It’s no secret that commuting on a small motorbike is cheaper than travelling to work each day by car, but many new riders are often shocked to discover that there are more costs involved than they initially budgeted for. It’s wise to weigh up the costs of riding and maintaining a motorbike before investing in one, so here’s our guide to the various costs to take into account.
Initial motorbike cost
Of course, it’s difficult for us to tell you exactly how much your first motorbike will cost you because this depends on a variety of factors including make, model, and whether it’s new or pre-owned. If you purchase a second hand model that has been restored or altered, this may initially sound like a cheaper option, but it sometimes can cost more due to the demand for originality. Unusual bikes are much sought after by biking enthusiasts, so costs for these vehicles can often be higher.
Usually, a provisional license will cost £34 online or £43 by post.
Once you pass your test, it’s free to upgrade to a full licence but when you come to renew it following its expiration, this will cost £14 online or £17 by post.
Compulsory Basic Training
Compulsory basic training (CBT) is a course you usually have to take before you ride a moped or motorcycle on the road. Costs can vary depending on your chosen school but tend to be between £100 to £150.
Test fees are as follows. Costs can vary depending on whether you take the test during traditional office hours or evenings, weekends and bank holidays.
|Test type||Weekdays||Evenings, weekends and bank holidays|
|Module 1 motorcycle test (off-road)||£15.50||£15.50|
|Module 2 motorcycle test (on-road)||£75||£88.50|
It goes without saying that motorbike insurance is an unavoidable part of owning a motorcycle. The good news is that there are countless plans on the market and many ways to save money by finding the right policy for you. If you build up a no claims bonus, this can also help you save money on your premiums in future.
Comparing numerous policies before picking the right one can be a smart move.
It’s important to factor motorcycle clothing such as your helmet and leathers into your budget. It may be tempting to opt for the cheapest available, particularly if you want to get into biking frugally, but buying cheap can often mean buying twice.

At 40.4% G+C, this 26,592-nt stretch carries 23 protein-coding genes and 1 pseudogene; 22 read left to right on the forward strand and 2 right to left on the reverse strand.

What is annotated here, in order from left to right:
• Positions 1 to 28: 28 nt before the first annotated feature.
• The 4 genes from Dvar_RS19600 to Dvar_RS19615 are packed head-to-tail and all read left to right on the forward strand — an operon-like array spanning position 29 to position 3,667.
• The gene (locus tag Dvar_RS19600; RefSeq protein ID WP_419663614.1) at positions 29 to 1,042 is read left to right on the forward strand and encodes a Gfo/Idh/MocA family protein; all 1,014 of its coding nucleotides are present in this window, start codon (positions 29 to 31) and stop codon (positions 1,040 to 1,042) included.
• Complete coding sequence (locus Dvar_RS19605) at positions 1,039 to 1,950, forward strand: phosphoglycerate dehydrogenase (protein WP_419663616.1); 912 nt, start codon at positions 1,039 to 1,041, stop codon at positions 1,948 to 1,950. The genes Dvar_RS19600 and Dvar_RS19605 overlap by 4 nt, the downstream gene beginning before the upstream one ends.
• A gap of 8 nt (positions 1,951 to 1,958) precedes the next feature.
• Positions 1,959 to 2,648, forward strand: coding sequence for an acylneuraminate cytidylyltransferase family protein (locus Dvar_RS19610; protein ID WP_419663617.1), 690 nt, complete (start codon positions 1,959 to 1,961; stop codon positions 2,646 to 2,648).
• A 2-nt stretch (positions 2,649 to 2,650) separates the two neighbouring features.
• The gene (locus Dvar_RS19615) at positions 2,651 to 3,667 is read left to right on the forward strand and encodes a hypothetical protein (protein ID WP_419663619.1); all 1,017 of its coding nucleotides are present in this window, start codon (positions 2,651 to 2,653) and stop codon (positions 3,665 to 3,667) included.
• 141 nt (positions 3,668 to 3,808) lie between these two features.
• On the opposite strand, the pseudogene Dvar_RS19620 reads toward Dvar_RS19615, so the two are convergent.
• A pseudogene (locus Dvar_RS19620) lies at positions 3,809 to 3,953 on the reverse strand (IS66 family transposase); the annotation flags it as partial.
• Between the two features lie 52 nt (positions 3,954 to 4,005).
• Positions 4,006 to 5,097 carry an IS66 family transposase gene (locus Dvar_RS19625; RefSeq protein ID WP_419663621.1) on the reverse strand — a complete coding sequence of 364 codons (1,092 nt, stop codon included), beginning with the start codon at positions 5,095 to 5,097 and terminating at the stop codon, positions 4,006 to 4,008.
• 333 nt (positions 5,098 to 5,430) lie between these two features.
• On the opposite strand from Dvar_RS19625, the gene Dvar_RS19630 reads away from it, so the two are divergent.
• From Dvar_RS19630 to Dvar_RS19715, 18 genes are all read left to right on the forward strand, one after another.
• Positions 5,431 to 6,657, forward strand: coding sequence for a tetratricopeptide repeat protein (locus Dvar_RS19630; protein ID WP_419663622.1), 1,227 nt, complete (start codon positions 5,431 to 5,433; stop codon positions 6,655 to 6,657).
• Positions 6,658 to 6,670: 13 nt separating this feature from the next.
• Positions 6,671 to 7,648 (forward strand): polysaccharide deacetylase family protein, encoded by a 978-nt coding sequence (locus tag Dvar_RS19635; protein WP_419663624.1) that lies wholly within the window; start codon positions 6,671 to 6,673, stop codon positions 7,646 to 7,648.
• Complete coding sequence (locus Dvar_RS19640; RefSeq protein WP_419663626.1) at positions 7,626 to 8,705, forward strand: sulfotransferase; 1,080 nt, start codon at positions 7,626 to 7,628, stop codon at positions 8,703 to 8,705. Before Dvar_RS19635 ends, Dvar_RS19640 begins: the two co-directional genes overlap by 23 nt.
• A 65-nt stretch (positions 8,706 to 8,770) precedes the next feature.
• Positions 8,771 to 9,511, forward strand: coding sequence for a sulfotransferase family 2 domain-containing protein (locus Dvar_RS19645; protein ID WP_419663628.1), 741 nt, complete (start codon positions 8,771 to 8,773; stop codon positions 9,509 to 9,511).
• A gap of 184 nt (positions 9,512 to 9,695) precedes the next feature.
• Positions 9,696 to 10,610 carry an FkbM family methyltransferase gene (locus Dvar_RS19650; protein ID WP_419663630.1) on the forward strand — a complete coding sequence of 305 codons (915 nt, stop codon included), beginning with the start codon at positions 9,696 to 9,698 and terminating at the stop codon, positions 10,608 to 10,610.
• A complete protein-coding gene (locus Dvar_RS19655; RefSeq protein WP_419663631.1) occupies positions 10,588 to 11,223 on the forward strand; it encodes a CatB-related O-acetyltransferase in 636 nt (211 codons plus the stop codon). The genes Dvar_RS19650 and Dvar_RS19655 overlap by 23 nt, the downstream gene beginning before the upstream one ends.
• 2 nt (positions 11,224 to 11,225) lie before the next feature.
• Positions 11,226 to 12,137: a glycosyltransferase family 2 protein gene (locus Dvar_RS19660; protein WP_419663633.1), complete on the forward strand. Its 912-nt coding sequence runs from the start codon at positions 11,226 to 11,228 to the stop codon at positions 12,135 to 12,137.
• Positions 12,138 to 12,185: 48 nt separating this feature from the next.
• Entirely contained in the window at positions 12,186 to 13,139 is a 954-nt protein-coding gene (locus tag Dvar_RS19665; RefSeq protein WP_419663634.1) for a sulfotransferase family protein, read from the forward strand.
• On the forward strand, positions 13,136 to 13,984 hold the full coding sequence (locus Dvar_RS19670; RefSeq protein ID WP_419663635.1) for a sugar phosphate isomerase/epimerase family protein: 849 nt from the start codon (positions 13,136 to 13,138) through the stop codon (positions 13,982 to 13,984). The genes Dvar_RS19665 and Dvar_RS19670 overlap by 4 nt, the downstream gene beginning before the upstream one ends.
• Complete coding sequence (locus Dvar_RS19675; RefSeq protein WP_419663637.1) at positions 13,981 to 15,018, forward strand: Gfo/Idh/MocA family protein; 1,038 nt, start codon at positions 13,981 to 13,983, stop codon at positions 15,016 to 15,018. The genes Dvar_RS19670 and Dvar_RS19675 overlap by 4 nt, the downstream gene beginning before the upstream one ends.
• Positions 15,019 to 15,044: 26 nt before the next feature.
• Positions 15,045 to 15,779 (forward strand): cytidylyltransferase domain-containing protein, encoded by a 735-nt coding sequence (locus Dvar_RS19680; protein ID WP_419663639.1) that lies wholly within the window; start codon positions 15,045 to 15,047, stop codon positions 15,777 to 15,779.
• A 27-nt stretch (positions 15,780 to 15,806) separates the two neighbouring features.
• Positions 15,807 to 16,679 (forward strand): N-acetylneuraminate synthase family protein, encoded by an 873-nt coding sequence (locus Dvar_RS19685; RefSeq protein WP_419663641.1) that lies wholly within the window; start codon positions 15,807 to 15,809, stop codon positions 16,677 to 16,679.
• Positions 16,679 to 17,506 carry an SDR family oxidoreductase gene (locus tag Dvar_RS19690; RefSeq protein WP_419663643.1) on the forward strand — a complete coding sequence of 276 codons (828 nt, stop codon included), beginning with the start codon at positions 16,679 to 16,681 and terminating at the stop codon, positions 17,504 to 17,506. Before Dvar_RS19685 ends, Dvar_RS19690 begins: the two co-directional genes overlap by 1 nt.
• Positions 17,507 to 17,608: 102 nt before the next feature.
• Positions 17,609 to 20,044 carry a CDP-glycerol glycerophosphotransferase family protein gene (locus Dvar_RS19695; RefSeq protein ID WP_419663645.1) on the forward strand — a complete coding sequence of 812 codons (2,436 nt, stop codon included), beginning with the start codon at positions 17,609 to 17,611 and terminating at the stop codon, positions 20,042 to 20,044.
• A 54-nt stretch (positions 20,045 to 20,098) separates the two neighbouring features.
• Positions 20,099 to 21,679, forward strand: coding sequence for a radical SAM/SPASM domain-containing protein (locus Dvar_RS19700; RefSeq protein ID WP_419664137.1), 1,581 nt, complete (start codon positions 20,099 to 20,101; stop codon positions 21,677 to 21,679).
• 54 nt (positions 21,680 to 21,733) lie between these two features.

Instead, buy the best you can afford and you’re likely to benefit from better quality products that last longer than if you were to opt for the cheapest option.
Helmets tend to start at around £80 but the more expensive options can cost anywhere between £500 to over £1,000. Boots are usually upwards of £50; gloves are £30 and above; and waterproof oversuits are usually more than £50.
If you intend to ride your motorcycle in the winter and for long periods of time, it’s wise to invest in some high quality leathers that are designed for cold weather. Thermals to wear underneath are also advisable.
Road tax is another unavoidable factor to take into consideration. Although compulsory, the cost can vary just like insurance. It often depends on the capacity of your bike.
There are four tax bands and the costs are as follows*:
- Up to 150cc – £20 a year
- 151 – 400cc – £43 a year
- 401-600cc – £66 a year
- 600cc and above – £91 a year
*as of July 2019
The amount you’ll spend on fuel is of course another factor that’s difficult to predict without knowing how much you intend to use your motorbike. The capacity of your bike and your riding technique will also impact fuel usage. Nevertheless, once you begin riding your motorcycle, it’s wise to keep track of your fuel usage and spending so that you can plan ahead and budget for it.
Your motorcycle will need to have MOT tests in order to be deemed roadworthy. The test itself currently costs £29.65 but you may have to pay additional costs if repairs and amendments need to be made before it’s safe to be on the road.
Annual servicing isn’t a legal requirement. The cost can vary depending on the bike but it’s wise to expect costs of £150 or above.
Keeping your motorbike secure should be a big consideration and many insurance policies have specific requirements that need to be met. Check your policy to be sure, but you may be obligated to have locks, alarms, immobilisers and more security measures. Failure to take the required precautions could see your insurance policy become invalid.